The advisors to the king, upon being told of these demands, cautioned him against giving in to Genevieve’s whims. Furthermore they informed him that both his daughters were rumored to be plotting against him. Ironically the plot was to poison the wine that was to be brought to him and his newest love interest, the lady Umberphalia. As King Claudius and Lady Umberphalia plumbed the sources of these rumors,  they uncovered a plot wherein one of the servers was to pour hemlock into the king's wine the next full moon feast day. Letitia by all reckoning had nothing to do with it and knew nothing of it. That left Genevieve. Claudius and Umberphalia were reluctant however to release either girl from suspicion.

As was his wont when matters of his daughters troubled him, Claudius called Philomena before him and expressed his outrage at the scheme one or both had planned. Letitia appeared in this audience by her mother's side, and burst out with the obvious fact that this was a duplicate story of what he had accused their mother of years before. 

Philomena was rendered speechless with the double shock of the hearing the old fabricated tales of false betrayal coming out of her daughter's mouth and the horror of Genevieve's possible level of hatred for her father.  The entire episode reeked of the penchant Philomena knew the old king had for putting forth the worst face of any matter. She fully recognized her ex-husband’s artifice at work in the tale. Her sensibility that Genevieve could not have been involved in any such plot was shattered to rock dust under the quiet counsel of Letitia who conveyed Genevieve’s expression of malevolent disdain for all of them, communicated by her stated wish for their deaths, every one of them. She heard and not for the first time the stories Genevieve had told her stepmother, and the credit the girl had taken for driving that queen to her grave. But just as Letitia could not resolve the stories told by father into a single truth, her mother could not know with certainty what part of the tales of Genevieve were embellishment and which real. She did however know that anything Letitia said was true, the younger daughter did believe.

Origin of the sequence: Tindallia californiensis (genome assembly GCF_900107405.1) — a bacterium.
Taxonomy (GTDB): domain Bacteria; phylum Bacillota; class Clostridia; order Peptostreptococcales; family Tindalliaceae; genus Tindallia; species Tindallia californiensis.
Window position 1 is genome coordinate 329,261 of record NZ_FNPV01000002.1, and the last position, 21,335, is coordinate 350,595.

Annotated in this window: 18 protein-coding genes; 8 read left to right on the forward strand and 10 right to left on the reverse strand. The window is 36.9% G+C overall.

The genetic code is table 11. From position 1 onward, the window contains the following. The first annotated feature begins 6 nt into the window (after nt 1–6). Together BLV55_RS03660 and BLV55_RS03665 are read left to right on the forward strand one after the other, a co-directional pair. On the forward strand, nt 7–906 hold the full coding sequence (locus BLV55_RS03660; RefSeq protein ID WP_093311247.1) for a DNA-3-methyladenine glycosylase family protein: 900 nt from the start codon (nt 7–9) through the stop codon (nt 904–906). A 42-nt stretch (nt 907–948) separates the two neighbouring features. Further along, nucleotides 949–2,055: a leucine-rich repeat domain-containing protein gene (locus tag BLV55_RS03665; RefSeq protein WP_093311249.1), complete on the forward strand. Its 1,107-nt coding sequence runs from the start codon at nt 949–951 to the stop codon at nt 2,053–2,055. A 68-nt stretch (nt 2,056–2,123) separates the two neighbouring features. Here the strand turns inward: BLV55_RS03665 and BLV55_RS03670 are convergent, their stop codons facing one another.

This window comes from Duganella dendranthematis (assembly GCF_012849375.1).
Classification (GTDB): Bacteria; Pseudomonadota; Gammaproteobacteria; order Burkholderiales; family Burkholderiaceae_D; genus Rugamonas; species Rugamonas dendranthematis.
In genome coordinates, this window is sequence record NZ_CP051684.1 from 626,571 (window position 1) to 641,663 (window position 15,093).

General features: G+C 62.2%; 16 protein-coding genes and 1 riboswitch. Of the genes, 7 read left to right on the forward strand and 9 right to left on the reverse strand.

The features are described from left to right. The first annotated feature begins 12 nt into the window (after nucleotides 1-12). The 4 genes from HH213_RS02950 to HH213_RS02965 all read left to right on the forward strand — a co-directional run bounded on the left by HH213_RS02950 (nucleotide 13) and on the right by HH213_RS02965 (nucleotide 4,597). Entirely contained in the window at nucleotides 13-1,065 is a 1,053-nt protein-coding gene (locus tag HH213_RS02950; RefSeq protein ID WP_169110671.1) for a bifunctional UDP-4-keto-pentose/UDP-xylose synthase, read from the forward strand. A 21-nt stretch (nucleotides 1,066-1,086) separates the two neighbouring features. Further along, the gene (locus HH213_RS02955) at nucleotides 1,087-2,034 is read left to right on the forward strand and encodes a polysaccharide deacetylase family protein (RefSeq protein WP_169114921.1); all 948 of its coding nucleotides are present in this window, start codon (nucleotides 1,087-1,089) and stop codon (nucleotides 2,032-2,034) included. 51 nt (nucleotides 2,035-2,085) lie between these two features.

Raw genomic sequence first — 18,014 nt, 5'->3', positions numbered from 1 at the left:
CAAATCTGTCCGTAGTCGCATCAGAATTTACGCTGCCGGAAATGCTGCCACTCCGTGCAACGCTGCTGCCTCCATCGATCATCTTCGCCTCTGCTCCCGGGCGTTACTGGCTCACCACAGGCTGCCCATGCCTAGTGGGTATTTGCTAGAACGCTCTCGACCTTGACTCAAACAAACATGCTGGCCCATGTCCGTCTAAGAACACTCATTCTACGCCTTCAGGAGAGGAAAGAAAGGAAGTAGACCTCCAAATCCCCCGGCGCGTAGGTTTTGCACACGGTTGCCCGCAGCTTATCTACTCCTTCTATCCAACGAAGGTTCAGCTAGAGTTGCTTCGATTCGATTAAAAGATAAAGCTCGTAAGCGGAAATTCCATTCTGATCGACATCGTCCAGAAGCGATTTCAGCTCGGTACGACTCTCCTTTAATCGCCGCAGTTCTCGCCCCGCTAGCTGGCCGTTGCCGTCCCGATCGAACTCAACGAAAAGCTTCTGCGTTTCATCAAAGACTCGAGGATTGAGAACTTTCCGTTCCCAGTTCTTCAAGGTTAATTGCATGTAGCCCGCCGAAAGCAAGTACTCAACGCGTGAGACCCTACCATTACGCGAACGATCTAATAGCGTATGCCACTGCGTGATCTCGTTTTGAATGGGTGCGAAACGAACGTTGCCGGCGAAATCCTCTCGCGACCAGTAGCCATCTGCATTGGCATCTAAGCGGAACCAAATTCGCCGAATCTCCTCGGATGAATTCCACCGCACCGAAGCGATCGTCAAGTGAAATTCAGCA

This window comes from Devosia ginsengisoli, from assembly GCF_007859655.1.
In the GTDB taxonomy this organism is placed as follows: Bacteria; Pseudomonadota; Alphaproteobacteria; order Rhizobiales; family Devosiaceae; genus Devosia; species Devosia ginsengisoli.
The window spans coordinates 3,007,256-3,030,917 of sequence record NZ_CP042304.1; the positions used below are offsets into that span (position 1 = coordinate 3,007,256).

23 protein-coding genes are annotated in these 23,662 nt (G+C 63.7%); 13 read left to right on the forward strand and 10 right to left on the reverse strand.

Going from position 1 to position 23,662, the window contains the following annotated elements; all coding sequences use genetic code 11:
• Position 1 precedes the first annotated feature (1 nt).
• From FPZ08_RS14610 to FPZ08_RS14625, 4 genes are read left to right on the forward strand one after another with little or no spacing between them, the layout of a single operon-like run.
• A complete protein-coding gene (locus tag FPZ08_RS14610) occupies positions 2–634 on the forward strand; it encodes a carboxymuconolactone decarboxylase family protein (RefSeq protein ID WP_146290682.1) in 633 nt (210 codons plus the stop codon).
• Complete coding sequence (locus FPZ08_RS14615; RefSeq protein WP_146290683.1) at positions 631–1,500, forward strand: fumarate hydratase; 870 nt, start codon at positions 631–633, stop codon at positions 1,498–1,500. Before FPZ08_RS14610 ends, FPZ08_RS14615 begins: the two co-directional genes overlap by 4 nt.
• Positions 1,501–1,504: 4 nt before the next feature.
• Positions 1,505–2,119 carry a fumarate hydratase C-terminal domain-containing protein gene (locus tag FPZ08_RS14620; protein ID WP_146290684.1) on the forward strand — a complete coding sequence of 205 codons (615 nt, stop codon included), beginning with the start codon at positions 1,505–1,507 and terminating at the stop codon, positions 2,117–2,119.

Philomena, whilst believing in Letitia's truthfulness, and having felt Genevieve's endless disdain enough to know the girl held a grudge long and hard, knew as well as any person alive that Claudius was prone to falsehood.  She simply could not fully accept the story about Genevieve let alone believe in any collusion between the two girls. She urged Claudius to be merciful toward their older as well as their younger daughter, expecting that if it proved impossible to eventually peel back the layers of this latest deception and arrive at truth, time would plow it all under the earth and life would go on its desultory way. Put in another way, Philomena might have said, it is not after all, all about us, but it is about the love we make and the love we keep.